50      (1 0.5 0.1)
51      (1.5 0.5 0.1)
52      (0 0.6 0.1)
53      (1 0.6 0.1)
54      (1.5 0.6 0.1)
55      (0 3 0.1)
56      (1 3 0.1)
57  );
58  
59  blocks
60  (
61      hex (0 1 3 2 10 11 13 12) (30 20 1) simpleGrading (1 1 1)
62      hex (2 3 6 5 12 13 16 15) (30 5 1) simpleGrading (1 1 1)
63      hex (3 4 7 6 13 14 17 16) (25 5 1) simpleGrading (1 1 1)
64      hex (5 6 9 8 15 16 19 18) (30 95 1) simpleGrading (1 1 1)
65  );
66  
67  edges
68  (
69  );
70  
71  patches
72  (
73      wall outerWall
74      (
75          (0 1 11 10)
76          (1 3 13 11)
77          (3 4 14 13)
78          (7 6 16 17)
79          (6 9 19 16)
80          (9 8 18 19)
81      )
82      symmetryPlane axis
83      (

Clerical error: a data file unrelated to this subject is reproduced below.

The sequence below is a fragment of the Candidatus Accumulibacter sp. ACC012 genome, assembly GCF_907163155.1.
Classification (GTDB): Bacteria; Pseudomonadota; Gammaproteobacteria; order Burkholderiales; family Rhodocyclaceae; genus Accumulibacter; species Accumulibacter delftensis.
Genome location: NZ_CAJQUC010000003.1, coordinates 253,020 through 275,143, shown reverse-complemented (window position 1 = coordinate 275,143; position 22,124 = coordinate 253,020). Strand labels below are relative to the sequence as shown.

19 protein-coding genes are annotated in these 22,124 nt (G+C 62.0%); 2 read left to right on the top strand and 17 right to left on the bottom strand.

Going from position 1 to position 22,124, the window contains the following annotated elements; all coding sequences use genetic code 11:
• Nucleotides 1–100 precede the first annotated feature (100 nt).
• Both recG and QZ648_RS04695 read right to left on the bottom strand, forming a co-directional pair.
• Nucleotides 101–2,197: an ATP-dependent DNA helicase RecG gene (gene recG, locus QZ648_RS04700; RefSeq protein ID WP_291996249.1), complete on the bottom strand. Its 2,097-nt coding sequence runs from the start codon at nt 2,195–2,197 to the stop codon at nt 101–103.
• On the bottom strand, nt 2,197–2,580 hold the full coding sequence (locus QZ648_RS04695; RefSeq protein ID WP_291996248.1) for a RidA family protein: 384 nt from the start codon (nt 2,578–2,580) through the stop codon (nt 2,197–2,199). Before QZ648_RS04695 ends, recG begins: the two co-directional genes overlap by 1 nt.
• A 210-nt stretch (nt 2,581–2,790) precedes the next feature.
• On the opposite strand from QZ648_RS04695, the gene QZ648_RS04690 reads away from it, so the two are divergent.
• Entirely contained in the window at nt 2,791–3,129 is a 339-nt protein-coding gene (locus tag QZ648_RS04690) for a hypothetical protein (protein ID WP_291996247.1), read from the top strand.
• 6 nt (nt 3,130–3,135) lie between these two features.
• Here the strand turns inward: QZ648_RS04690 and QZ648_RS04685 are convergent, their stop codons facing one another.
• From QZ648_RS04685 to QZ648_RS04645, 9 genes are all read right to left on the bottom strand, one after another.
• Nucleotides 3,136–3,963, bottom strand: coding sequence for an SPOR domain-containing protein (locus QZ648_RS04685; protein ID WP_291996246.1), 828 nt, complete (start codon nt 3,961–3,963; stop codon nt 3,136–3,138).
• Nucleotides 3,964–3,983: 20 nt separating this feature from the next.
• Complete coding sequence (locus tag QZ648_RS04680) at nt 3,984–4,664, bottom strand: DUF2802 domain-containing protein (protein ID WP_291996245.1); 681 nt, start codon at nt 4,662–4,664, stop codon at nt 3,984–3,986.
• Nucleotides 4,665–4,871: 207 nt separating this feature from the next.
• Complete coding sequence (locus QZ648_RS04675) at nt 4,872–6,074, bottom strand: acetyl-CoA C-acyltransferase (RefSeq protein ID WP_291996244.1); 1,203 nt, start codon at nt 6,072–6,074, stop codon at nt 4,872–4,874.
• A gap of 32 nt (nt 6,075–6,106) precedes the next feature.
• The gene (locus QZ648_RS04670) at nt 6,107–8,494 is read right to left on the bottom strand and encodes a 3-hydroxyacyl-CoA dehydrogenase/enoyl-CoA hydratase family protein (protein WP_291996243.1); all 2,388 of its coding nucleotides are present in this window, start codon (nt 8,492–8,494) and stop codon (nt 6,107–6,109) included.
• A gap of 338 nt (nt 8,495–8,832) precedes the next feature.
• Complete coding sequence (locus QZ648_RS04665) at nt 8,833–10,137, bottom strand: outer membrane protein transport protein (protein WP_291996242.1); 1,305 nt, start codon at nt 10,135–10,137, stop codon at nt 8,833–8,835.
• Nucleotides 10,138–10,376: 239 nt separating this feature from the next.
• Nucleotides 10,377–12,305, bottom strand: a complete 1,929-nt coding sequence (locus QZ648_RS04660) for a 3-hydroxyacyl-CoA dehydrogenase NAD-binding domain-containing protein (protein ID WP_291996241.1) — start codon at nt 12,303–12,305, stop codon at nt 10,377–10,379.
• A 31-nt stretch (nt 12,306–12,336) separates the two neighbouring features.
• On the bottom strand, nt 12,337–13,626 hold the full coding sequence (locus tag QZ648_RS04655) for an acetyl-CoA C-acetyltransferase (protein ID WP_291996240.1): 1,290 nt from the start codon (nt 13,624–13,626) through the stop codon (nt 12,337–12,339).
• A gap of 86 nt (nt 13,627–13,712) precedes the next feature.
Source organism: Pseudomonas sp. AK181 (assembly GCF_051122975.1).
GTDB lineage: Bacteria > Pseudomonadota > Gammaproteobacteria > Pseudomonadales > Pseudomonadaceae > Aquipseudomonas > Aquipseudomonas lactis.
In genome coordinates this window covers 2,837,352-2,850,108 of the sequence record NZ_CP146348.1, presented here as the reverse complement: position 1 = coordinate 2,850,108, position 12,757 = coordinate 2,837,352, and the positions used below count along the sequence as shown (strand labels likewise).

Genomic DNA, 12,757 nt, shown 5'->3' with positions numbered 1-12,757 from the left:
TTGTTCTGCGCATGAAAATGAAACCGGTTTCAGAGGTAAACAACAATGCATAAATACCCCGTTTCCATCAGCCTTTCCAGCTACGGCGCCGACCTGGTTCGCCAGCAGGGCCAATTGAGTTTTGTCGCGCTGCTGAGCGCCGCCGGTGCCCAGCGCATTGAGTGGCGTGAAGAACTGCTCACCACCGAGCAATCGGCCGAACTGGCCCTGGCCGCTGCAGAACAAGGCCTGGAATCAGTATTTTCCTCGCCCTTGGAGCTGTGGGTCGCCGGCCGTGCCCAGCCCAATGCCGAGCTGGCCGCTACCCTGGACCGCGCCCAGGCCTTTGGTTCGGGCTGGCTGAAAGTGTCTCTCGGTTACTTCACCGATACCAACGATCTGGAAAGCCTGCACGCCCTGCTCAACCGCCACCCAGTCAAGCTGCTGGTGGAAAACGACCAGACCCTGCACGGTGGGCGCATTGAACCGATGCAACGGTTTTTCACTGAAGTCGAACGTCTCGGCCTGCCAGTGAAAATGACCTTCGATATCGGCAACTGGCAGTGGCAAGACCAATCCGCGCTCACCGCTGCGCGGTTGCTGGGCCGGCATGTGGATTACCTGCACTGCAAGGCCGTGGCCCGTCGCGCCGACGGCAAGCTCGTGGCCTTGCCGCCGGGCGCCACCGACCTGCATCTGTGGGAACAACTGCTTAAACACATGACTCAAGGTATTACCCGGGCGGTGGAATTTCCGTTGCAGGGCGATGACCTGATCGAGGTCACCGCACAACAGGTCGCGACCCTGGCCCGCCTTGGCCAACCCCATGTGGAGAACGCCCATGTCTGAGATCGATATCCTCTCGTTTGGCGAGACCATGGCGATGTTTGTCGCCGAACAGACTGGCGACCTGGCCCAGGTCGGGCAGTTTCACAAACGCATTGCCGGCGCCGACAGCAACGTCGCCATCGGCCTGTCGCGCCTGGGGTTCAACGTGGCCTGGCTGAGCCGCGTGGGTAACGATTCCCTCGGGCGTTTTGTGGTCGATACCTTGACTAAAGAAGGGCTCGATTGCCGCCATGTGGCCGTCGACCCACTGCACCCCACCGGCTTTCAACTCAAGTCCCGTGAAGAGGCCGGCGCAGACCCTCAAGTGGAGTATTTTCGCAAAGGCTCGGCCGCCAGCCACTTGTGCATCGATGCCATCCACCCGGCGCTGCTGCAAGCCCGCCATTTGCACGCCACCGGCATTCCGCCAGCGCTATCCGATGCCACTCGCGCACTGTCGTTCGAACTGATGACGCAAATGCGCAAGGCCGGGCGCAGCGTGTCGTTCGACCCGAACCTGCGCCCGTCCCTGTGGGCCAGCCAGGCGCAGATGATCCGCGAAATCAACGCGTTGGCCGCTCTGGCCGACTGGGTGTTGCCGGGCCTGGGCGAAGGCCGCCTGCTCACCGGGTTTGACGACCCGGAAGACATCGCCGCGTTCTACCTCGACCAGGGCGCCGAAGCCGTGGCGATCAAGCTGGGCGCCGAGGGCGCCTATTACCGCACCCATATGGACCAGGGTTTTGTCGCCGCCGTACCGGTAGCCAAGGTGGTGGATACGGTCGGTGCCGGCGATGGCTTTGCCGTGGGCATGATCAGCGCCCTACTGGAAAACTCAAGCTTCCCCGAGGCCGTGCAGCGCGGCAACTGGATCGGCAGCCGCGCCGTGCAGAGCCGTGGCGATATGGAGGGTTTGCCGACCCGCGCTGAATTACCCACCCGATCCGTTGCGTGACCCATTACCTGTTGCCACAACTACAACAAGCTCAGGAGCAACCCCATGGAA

84          (0 10 12 2)
85          (2 12 15 5)
86          (5 15 18 8)
87      )
88      patch nozzle
89      (
90          (4 7 17 14)
91      )
92      empty back
93      (
94          (0 2 3 1)
95          (2 5 6 3)
96          (3 6 7 4)
97          (5 8 9 6)
98      )
99      empty front
100      (
101          (10 11 13 12)
102          (12 13 16 15)
103          (13 14 17 16)
104          (15 16 19 18)
105      )
106  );
107  
108  mergePatchPairs
109  (
110  );
111  
112  // ************************************************************************* //

In order to improve the numerical accuracy, we shall use the reference level of 1 bar  \special {t4ht= for the pressure field. Note that both the internal field level and the boundary conditions are offset by the reference level.